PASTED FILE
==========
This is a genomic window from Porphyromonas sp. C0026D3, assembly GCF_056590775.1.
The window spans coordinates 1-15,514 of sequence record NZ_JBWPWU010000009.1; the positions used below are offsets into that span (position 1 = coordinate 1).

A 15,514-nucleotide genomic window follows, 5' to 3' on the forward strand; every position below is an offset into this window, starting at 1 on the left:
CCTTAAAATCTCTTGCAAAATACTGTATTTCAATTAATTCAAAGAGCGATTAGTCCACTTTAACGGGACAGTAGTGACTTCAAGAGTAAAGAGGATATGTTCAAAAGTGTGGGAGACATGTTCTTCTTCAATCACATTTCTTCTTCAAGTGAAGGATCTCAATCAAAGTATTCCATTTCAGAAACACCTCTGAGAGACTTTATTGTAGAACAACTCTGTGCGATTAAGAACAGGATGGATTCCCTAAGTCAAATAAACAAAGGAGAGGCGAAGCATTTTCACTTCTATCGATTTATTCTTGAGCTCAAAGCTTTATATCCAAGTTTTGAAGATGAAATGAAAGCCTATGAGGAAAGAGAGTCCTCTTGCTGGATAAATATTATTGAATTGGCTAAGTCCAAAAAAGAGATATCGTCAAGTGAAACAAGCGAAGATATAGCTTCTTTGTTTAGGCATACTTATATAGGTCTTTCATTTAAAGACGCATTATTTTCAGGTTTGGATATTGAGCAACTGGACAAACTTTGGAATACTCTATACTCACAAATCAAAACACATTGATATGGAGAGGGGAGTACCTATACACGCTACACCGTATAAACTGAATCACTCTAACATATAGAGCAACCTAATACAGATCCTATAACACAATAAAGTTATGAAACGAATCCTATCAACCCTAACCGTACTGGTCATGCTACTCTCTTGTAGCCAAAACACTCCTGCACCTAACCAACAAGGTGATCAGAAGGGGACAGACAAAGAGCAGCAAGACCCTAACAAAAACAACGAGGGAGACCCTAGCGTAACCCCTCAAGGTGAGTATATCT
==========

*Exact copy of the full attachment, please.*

This is a genomic window from Porphyromonas sp. C0026D3, assembly GCF_056590775.1.
The window spans coordinates 1-15,514 of sequence record NZ_JBWPWU010000009.1; the positions used below are offsets into that span (position 1 = coordinate 1).

A 15,514-nucleotide genomic window follows, 5' to 3' on the forward strand; every position below is an offset into this window, starting at 1 on the left:
CCTTAAAATCTCTTGCAAAATACTGTATTTCAATTAATTCAAAGAGCGATTAGTCCACTTTAACGGGACAGTAGTGACTTCAAGAGTAAAGAGGATATGTTCAAAAGTGTGGGAGACATGTTCTTCTTCAATCACATTTCTTCTTCAAGTGAAGGATCTCAATCAAAGTATTCCATTTCAGAAACACCTCTGAGAGACTTTATTGTAGAACAACTCTGTGCGATTAAGAACAGGATGGATTCCCTAAGTCAAATAAACAAAGGAGAGGCGAAGCATTTTCACTTCTATCGATTTATTCTTGAGCTCAAAGCTTTATATCCAAGTTTTGAAGATGAAATGAAAGCCTATGAGGAAAGAGAGTCCTCTTGCTGGATAAATATTATTGAATTGGCTAAGTCCAAAAAAGAGATATCGTCAAGTGAAACAAGCGAAGATATAGCTTCTTTGTTTAGGCATACTTATATAGGTCTTTCATTTAAAGACGCATTATTTTCAGGTTTGGATATTGAGCAACTGGACAAACTTTGGAATACTCTATACTCACAAATCAAAACACATTGATATGGAGAGGGGAGTACCTATACACGCTACACCGTATAAACTGAATCACTCTAACATATAGAGCAACCTAATACAGATCCTATAACACAATAAAGTTATGAAACGAATCCTATCAACCCTAACCGTACTGGTCATGCTACTCTCTTGTAGCCAAAACACTCCTGCACCTAACCAACAAGGTGATCAGAAGGGGACAGACAAAGAGCAGCAAGACCCTAACAAAAACAACGAGGGAGACCCTAGCGTAACCCCTCAAGGTGAGTATATCT